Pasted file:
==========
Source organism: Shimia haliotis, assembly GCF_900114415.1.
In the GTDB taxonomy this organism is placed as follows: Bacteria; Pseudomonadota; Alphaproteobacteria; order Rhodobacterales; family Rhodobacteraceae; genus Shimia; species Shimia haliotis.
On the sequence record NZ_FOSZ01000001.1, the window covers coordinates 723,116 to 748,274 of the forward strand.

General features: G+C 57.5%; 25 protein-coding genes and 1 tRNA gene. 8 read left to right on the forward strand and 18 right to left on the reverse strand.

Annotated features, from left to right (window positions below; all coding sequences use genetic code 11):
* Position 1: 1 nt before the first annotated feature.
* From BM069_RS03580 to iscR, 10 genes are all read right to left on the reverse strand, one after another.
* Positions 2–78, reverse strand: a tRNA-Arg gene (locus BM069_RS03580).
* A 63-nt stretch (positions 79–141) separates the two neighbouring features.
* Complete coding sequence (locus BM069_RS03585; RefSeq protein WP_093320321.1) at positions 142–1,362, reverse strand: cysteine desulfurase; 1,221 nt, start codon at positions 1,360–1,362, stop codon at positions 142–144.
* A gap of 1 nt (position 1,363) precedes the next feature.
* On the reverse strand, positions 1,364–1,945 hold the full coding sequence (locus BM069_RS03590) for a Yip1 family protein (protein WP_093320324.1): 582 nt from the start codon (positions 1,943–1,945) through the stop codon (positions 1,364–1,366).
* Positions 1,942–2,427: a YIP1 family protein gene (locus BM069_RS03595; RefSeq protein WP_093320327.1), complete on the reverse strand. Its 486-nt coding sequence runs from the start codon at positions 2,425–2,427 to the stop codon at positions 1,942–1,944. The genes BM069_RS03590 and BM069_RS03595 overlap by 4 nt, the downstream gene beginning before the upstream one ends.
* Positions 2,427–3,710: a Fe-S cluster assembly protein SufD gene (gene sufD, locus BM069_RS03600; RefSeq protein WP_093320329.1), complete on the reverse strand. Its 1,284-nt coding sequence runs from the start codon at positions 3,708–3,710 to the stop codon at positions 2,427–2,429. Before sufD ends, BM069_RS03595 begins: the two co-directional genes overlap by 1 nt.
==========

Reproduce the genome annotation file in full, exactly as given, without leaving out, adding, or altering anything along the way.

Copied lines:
Source organism: Shimia haliotis, assembly GCF_900114415.1.
In the GTDB taxonomy this organism is placed as follows: Bacteria; Pseudomonadota; Alphaproteobacteria; order Rhodobacterales; family Rhodobacteraceae; genus Shimia; species Shimia haliotis.
On the sequence record NZ_FOSZ01000001.1, the window covers coordinates 723,116 to 748,274 of the forward strand.

General features: G+C 57.5%; 25 protein-coding genes and 1 tRNA gene. 8 read left to right on the forward strand and 18 right to left on the reverse strand.

Annotated features, from left to right (window positions below; all coding sequences use genetic code 11):
* Position 1: 1 nt before the first annotated feature.
* From BM069_RS03580 to iscR, 10 genes are all read right to left on the reverse strand, one after another.
* Positions 2–78, reverse strand: a tRNA-Arg gene (locus BM069_RS03580).
* A 63-nt stretch (positions 79–141) separates the two neighbouring features.
* Complete coding sequence (locus BM069_RS03585; RefSeq protein WP_093320321.1) at positions 142–1,362, reverse strand: cysteine desulfurase; 1,221 nt, start codon at positions 1,360–1,362, stop codon at positions 142–144.
* A gap of 1 nt (position 1,363) precedes the next feature.
* On the reverse strand, positions 1,364–1,945 hold the full coding sequence (locus BM069_RS03590) for a Yip1 family protein (protein WP_093320324.1): 582 nt from the start codon (positions 1,943–1,945) through the stop codon (positions 1,364–1,366).
* Positions 1,942–2,427: a YIP1 family protein gene (locus BM069_RS03595; RefSeq protein WP_093320327.1), complete on the reverse strand. Its 486-nt coding sequence runs from the start codon at positions 2,425–2,427 to the stop codon at positions 1,942–1,944. The genes BM069_RS03590 and BM069_RS03595 overlap by 4 nt, the downstream gene beginning before the upstream one ends.
* Positions 2,427–3,710: a Fe-S cluster assembly protein SufD gene (gene sufD, locus BM069_RS03600; RefSeq protein WP_093320329.1), complete on the reverse strand. Its 1,284-nt coding sequence runs from the start codon at positions 3,708–3,710 to the stop codon at positions 2,427–2,429. Before sufD ends, BM069_RS03595 begins: the two co-directional genes overlap by 1 nt.